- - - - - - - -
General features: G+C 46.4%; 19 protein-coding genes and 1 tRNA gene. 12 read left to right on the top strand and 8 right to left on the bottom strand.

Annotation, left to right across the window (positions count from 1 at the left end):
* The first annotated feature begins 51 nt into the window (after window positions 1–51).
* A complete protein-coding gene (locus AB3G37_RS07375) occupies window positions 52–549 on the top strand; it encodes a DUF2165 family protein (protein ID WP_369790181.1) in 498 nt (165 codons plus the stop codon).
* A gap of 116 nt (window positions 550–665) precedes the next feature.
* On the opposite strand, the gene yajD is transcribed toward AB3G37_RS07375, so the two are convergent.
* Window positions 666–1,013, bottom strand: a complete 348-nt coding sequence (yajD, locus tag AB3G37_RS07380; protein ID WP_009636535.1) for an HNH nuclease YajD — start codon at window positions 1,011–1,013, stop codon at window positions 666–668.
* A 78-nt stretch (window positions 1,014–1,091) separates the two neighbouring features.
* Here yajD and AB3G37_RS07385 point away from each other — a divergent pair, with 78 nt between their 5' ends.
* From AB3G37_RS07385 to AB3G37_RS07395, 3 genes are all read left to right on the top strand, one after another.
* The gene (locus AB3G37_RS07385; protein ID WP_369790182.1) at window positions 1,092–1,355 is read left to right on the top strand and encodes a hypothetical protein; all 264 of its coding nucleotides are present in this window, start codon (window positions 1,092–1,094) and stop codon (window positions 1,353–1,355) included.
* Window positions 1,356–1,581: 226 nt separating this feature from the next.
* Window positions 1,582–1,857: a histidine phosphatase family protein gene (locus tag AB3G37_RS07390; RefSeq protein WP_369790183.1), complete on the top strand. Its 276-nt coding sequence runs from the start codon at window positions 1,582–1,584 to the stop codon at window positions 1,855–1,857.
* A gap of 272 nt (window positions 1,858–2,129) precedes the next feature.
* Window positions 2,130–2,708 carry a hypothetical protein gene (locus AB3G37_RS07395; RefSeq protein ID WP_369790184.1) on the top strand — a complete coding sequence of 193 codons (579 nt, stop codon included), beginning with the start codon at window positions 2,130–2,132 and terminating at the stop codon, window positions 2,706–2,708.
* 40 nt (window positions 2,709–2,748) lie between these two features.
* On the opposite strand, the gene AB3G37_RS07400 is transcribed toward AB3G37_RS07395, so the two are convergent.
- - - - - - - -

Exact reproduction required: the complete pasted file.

General features: G+C 46.4%; 19 protein-coding genes and 1 tRNA gene. 12 read left to right on the top strand and 8 right to left on the bottom strand.

Annotation, left to right across the window (positions count from 1 at the left end):
* The first annotated feature begins 51 nt into the window (after window positions 1–51).
* A complete protein-coding gene (locus AB3G37_RS07375) occupies window positions 52–549 on the top strand; it encodes a DUF2165 family protein (protein ID WP_369790181.1) in 498 nt (165 codons plus the stop codon).
* A gap of 116 nt (window positions 550–665) precedes the next feature.
* On the opposite strand, the gene yajD is transcribed toward AB3G37_RS07375, so the two are convergent.
* Window positions 666–1,013, bottom strand: a complete 348-nt coding sequence (yajD, locus tag AB3G37_RS07380; protein ID WP_009636535.1) for an HNH nuclease YajD — start codon at window positions 1,011–1,013, stop codon at window positions 666–668.
* A 78-nt stretch (window positions 1,014–1,091) separates the two neighbouring features.
* Here yajD and AB3G37_RS07385 point away from each other — a divergent pair, with 78 nt between their 5' ends.
* From AB3G37_RS07385 to AB3G37_RS07395, 3 genes are all read left to right on the top strand, one after another.
* The gene (locus AB3G37_RS07385; protein ID WP_369790182.1) at window positions 1,092–1,355 is read left to right on the top strand and encodes a hypothetical protein; all 264 of its coding nucleotides are present in this window, start codon (window positions 1,092–1,094) and stop codon (window positions 1,353–1,355) included.
* Window positions 1,356–1,581: 226 nt separating this feature from the next.
* Window positions 1,582–1,857: a histidine phosphatase family protein gene (locus tag AB3G37_RS07390; RefSeq protein WP_369790183.1), complete on the top strand. Its 276-nt coding sequence runs from the start codon at window positions 1,582–1,584 to the stop codon at window positions 1,855–1,857.
* A gap of 272 nt (window positions 1,858–2,129) precedes the next feature.
* Window positions 2,130–2,708 carry a hypothetical protein gene (locus AB3G37_RS07395; RefSeq protein ID WP_369790184.1) on the top strand — a complete coding sequence of 193 codons (579 nt, stop codon included), beginning with the start codon at window positions 2,130–2,132 and terminating at the stop codon, window positions 2,706–2,708.
* 40 nt (window positions 2,709–2,748) lie between these two features.
* On the opposite strand, the gene AB3G37_RS07400 is transcribed toward AB3G37_RS07395, so the two are convergent.